Bird Droppings May 8, 2011
Pondering on mothers day about faith
For so many a Sunday morning brings dressing up and heading to a place of worship. Worship for most is a community event a gathering of like believers who sit and go through ritualistic undertakings in a prescribed manner and at the prescribed time head home or to a restaurant for lunch and then right back to their lives. My question is always does this entail faith or simply tradition and ritual. A routine followed from childhood and continued into adulthood and passed on to offspring similar to tool making and other basic functions. Perhaps this is where I draw a differentiation between faith and religion. For me religion is the traditions and rituals and then faith is something else.
“Faith has to do with things that are not seen, and hope with things that are not in hand.” Saint Thomas Aquinas
“In faith and hope the world will disagree, but all mankind’s concern is charity.” Alexander the Great
Within man there is a driving force, a desire to understand, a need to know and perhaps be known. Often we hope, we believe, so that we can share. Early writers chose a word to define this idea of sharing. In Greek several words were used to define what mankind considered love, Eros, Philos and Agape. Eros is that sexual passionate love, Philos that love that can be deemed brotherly love, and Agape. Agape in 1613 was defined as the word charity by translators for King James. As I was researching earlier I found Alexander the Great used charity, perhaps in a similar fashion.
“Faith is a continuation of reason.” William Adams
“Faith is a higher faculty than reason.” Henry Christopher Bailey
“I believe though I do not comprehend, and I hold by faith what I cannot grasp with the mind.” St. Bernard
I have introduce the word love into my discussion of faith as well as so often it intertwines between the operations and delineations of what is defined by many as faith. A simple word faith, much of the world’s history has evolved around our understanding of this word and our acceptance or rejection of various aspects of that word.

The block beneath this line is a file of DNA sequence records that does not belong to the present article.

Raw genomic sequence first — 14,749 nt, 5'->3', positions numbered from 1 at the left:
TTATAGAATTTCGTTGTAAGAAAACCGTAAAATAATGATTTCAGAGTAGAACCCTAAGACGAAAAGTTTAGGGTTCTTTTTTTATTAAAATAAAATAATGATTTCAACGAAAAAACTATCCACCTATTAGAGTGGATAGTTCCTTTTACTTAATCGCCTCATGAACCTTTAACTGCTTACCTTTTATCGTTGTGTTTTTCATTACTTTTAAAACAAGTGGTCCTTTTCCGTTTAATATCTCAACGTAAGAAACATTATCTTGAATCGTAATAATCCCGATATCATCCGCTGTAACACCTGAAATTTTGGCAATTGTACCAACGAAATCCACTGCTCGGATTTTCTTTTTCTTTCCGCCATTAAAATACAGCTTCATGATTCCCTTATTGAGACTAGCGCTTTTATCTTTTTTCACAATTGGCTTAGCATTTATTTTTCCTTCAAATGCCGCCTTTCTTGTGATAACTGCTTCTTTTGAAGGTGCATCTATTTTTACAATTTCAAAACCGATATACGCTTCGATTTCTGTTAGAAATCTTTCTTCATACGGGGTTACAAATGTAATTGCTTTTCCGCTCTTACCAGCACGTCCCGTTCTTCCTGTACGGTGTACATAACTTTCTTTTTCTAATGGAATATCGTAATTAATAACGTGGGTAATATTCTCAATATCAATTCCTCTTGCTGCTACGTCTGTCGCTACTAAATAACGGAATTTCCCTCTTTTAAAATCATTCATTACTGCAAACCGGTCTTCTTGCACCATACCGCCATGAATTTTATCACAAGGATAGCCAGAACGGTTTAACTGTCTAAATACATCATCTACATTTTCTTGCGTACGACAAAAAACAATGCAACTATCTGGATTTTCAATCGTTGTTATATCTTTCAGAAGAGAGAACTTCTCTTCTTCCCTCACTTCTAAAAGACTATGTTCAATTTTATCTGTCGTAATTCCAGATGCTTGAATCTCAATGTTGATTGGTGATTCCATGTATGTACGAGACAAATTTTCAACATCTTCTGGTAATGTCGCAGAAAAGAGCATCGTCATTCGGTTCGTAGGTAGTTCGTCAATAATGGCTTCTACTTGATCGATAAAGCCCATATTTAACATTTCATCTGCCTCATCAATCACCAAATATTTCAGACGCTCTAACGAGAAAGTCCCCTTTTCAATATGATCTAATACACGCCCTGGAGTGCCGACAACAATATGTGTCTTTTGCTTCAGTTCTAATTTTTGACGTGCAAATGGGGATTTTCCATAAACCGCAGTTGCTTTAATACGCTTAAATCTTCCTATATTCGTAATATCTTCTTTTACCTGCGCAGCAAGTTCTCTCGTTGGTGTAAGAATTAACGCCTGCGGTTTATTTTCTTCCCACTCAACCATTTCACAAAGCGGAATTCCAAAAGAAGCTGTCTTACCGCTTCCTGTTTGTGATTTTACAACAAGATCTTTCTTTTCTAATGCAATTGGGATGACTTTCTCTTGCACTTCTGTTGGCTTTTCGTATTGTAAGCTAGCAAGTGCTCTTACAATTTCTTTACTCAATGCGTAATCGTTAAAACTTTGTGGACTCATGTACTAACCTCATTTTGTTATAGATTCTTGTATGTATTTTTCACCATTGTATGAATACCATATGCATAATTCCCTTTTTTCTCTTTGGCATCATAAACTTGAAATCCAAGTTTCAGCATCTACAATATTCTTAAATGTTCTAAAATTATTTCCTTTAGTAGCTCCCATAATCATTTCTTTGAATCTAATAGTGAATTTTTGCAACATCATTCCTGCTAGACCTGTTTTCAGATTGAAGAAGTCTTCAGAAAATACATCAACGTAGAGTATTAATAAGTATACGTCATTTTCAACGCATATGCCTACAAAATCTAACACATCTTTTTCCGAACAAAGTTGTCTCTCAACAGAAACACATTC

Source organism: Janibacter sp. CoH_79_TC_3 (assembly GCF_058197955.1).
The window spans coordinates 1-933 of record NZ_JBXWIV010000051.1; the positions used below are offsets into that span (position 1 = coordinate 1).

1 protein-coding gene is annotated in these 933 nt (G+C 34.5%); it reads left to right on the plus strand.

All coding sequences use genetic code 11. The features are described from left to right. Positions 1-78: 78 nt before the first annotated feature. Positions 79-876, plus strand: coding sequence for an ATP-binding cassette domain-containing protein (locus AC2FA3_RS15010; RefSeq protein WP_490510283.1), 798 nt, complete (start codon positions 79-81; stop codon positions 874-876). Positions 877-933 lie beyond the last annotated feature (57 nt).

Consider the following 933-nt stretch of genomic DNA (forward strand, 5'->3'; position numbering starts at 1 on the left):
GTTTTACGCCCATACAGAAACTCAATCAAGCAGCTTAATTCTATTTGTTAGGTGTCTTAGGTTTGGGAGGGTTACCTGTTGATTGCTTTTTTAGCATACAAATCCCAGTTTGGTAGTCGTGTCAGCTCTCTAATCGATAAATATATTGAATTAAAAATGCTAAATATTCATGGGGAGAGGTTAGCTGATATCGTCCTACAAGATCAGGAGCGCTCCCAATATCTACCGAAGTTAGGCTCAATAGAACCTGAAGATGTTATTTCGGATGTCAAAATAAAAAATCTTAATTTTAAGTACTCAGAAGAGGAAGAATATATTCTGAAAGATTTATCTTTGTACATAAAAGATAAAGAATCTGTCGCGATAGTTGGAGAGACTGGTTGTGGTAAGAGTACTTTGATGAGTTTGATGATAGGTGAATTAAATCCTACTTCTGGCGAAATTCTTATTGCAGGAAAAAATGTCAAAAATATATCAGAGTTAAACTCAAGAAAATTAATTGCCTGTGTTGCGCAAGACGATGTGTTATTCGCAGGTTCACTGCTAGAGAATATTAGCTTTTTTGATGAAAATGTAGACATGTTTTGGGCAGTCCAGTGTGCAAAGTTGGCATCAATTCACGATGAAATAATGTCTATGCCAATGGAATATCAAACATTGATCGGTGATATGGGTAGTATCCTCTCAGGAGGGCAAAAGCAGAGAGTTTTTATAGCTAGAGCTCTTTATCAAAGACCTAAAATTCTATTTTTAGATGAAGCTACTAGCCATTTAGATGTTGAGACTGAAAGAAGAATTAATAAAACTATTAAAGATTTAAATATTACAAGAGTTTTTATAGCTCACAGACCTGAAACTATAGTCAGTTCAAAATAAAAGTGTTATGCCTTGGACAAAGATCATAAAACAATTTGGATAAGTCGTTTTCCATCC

“I feel no need for any other faith than my faith in the kindness of human beings. I am so absorbed in the wonder of earth and the life upon it that I cannot think of heaven and angels.” Pearl S. Buck
“To us also, through every star, through every blade of grass, is not God made visible if we will open our minds and our eyes.” Thomas Carlyle
Several years ago I researched the word faith in an education class, and found that Dr. James Fowler of Emory University wrote a book on the development of faith. In his book he was comparing faith in stages much as Erickson and Piaget looked at children’s development.
“Do you know how to digest your food? Do you know how to fill your lungs with air? Do you know how to establish, regulate and direct the metabolism of your body — the assimilation of foodstuff so that it builds muscles, bones and flesh? No, you don’t know how consciously, but there is a wisdom within you that does know.” Donald Curtis
“To know what is impenetrable to us really exists, manifesting itself as the highest wisdom and the most radiant beauty… this knowledge; this feeling is at the center of true religiousness.” Albert Einstein
As I researched the word and its applications to people and especially to children I found an interesting correlation and parallel. The word trust and faith are synonymous.